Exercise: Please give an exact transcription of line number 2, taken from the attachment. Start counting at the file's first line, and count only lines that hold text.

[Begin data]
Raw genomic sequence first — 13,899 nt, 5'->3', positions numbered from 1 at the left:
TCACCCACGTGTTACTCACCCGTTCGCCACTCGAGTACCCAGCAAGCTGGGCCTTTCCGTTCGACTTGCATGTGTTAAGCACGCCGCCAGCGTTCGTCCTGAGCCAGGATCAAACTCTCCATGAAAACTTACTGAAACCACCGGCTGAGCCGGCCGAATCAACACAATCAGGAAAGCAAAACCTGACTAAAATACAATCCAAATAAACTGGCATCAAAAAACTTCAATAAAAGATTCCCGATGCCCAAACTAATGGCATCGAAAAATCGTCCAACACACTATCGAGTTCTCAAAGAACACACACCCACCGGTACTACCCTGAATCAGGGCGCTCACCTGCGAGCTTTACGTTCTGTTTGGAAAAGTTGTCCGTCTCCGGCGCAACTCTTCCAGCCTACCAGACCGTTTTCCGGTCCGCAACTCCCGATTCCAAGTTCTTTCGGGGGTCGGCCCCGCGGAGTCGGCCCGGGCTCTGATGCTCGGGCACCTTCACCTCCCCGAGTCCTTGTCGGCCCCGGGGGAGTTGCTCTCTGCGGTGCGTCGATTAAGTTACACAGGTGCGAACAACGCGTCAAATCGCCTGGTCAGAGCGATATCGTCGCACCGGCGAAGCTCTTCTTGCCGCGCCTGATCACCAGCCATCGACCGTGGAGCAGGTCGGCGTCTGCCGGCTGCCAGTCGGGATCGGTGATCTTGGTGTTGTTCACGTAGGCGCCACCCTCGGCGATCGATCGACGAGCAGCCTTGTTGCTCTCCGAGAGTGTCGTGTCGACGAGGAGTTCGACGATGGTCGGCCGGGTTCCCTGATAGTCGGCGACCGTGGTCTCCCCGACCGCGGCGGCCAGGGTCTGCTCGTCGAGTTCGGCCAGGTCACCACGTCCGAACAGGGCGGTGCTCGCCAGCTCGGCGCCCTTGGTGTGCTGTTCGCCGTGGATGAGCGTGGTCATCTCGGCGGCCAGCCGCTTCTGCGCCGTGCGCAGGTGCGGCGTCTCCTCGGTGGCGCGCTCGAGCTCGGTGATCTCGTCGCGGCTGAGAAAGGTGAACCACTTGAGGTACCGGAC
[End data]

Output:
TCACCCACGTGTTACTCACCCGTTCGCCACTCGAGTACCCAGCAAGCTGGGCCTTTCCGTTCGACTTGCATGTGTTAAGCACGCCGCCAGCGTTCGTCCTGAGCCAGGATCAAACTCTCCATGAAAACTTACTGAAACCACCGGCTGAGCCGGCCGAATCAACACAATCAGGAAAGCAAAACCTGACTAAAATACAATCCAAATAAACTGGCATCAAAAAACTTCAATAAAAGATTCCCGATGCCCAAACTAATGGCATCGAAAAATCGTCCAACACACTATCGAGTTCTCAAAGAACACACACCCACCGGTACTACCCTGAATCAGGGCGCTCACCTGCGAGCTTTACGTTCTGTTTGGAAAAGTTGTCCGTCTCCGGCGCAACTCTTCCAGCCTACCAGACCGTTTTCCGGTCCGCAACTCCCGATTCCAAGTTCTTTCGGGGGTCGGCCCCGCGGAGTCGGCCCGGGCTCTGATGCTCGGGCACCTTCACCTCCCCGAGTCCTTGTCGGCCCCGGGGGAGTTGCTCTCTGCGGTGCGTCGATTAAGTTACACAGGTGCGAACAACGCGTCAAATCGCCTGGTCAGAGCGATATCGTCGCACCGGCGAAGCTCTTCTTGCCGCGCCTGATCACCAGCCATCGACCGTGGAGCAGGTCGGCGTCTGCCGGCTGCCAGTCGGGATCGGTGATCTTGGTGTTGTTCACGTAGGCGCCACCCTCGGCGATCGATCGACGAGCAGCCTTGTTGCTCTCCGAGAGTGTCGTGTCGACGAGGAGTTCGACGATGGTCGGCCGGGTTCCCTGATAGTCGGCGACCGTGGTCTCCCCGACCGCGGCGGCCAGGGTCTGCTCGTCGAGTTCGGCCAGGTCACCACGTCCGAACAGGGCGGTGCTCGCCAGCTCGGCGCCCTTGGTGTGCTGTTCGCCGTGGATGAGCGTGGTCATCTCGGCGGCCAGCCGCTTCTGCGCCGTGCGCAGGTGCGGCGTCTCCTCGGTGGCGCGCTCGAGCTCGGTGATCTCGTCGCGGCTGAGAAAGGTGAACCACTTGAGGTACCGGAC